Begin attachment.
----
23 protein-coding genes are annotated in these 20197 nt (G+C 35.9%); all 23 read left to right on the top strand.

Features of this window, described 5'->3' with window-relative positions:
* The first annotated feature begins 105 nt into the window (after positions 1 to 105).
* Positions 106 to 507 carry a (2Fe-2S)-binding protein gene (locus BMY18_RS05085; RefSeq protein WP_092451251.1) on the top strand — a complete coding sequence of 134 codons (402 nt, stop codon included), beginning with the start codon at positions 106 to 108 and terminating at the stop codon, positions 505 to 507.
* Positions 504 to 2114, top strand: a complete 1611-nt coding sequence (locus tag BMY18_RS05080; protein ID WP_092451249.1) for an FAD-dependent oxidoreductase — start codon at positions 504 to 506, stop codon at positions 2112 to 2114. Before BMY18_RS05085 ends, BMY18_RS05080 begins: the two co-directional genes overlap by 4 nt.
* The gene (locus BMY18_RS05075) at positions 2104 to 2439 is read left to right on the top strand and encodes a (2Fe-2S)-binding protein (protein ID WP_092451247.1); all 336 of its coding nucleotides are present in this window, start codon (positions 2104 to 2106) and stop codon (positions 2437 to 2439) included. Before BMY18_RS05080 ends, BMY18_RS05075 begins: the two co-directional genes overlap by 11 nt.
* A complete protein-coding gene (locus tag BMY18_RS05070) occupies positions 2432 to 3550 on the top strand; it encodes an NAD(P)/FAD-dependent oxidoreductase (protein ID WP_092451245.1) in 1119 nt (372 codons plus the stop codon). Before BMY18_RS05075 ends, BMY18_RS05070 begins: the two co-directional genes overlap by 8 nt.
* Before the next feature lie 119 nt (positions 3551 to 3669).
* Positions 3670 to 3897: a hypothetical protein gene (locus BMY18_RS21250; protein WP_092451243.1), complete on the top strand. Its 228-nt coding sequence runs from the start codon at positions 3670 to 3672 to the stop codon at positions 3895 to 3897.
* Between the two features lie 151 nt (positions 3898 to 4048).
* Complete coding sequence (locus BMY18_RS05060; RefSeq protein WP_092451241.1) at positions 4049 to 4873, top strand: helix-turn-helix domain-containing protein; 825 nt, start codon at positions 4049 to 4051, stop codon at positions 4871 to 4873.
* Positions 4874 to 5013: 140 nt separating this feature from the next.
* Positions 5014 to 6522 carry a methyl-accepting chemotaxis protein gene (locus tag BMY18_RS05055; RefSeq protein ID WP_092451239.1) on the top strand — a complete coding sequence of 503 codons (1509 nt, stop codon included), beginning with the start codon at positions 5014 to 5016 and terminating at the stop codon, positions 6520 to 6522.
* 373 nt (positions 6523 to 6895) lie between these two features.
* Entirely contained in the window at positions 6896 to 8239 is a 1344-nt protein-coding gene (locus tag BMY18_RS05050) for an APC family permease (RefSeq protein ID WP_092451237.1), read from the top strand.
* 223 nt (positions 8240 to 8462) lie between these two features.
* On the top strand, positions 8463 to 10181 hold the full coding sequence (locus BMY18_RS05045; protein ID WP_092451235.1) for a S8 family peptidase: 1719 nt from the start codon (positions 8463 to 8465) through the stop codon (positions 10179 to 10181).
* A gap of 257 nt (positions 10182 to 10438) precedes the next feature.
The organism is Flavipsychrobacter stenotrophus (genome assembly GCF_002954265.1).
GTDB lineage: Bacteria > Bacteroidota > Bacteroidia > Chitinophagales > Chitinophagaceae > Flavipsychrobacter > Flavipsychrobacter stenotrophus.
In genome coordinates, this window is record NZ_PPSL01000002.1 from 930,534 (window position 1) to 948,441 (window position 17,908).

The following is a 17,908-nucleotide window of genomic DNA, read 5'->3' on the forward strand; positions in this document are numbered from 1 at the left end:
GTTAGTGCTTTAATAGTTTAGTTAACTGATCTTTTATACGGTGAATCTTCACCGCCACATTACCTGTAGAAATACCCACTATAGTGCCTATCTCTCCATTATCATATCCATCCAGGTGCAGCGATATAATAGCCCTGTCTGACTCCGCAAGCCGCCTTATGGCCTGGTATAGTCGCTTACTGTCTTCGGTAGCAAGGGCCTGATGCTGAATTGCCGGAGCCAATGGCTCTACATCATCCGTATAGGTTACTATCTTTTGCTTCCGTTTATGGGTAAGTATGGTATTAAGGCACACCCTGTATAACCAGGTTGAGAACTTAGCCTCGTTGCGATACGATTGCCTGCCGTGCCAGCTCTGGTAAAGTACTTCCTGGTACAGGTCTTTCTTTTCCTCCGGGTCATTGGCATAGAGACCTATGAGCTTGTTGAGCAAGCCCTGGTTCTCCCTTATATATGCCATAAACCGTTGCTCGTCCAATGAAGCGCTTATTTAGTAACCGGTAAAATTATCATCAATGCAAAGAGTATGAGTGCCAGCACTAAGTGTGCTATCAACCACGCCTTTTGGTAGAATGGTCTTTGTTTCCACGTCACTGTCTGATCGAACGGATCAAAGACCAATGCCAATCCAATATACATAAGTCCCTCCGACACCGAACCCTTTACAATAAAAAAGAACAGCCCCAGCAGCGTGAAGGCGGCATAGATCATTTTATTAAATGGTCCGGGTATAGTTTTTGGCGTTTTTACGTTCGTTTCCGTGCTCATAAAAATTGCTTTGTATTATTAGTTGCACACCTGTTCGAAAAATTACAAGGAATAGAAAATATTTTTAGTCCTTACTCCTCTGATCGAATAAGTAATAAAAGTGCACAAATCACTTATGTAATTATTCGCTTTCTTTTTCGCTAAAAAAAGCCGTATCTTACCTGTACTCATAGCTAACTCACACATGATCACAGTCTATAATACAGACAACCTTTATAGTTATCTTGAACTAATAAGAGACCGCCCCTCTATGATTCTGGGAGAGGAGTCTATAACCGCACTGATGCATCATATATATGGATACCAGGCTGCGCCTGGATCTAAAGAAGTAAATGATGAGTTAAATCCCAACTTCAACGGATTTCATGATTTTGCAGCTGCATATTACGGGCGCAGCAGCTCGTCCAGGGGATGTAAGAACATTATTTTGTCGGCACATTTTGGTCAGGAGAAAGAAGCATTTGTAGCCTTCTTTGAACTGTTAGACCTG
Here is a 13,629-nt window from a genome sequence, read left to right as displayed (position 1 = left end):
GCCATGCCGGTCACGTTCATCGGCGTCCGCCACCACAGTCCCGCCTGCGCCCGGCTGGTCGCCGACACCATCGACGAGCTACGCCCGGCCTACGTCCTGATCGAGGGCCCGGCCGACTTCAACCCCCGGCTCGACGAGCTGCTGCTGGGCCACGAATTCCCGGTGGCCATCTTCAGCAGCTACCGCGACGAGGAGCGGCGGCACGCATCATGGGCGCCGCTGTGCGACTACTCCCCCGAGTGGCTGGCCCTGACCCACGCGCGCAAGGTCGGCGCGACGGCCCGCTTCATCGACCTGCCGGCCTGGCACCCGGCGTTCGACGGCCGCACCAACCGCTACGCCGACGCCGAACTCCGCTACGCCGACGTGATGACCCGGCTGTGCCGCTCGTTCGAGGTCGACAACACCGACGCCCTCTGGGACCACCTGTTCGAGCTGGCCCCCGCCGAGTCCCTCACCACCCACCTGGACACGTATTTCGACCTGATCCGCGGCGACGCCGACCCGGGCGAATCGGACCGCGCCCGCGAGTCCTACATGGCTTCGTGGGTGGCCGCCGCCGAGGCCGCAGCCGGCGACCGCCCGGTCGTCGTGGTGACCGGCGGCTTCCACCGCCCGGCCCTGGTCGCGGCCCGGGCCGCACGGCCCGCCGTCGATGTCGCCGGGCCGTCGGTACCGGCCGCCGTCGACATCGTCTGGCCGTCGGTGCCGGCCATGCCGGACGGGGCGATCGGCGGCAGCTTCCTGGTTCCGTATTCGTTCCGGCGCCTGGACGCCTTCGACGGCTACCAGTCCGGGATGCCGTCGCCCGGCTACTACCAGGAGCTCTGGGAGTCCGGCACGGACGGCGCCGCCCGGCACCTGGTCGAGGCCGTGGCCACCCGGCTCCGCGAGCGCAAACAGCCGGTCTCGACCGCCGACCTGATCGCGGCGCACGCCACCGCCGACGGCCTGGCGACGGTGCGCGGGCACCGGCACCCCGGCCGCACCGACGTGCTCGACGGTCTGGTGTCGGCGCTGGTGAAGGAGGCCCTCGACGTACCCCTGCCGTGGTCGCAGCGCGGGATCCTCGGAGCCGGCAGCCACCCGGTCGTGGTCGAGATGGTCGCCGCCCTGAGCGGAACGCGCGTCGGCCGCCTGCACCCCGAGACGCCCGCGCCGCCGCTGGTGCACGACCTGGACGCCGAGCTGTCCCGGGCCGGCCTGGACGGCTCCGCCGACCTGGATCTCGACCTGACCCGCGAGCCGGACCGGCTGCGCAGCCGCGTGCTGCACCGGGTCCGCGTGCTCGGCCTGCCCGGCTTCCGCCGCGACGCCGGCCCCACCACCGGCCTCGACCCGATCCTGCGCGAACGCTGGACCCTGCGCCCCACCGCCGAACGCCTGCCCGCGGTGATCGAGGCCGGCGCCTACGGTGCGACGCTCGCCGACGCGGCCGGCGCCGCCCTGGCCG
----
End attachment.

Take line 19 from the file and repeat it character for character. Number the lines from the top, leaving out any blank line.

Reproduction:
The organism is Flavipsychrobacter stenotrophus (genome assembly GCF_002954265.1).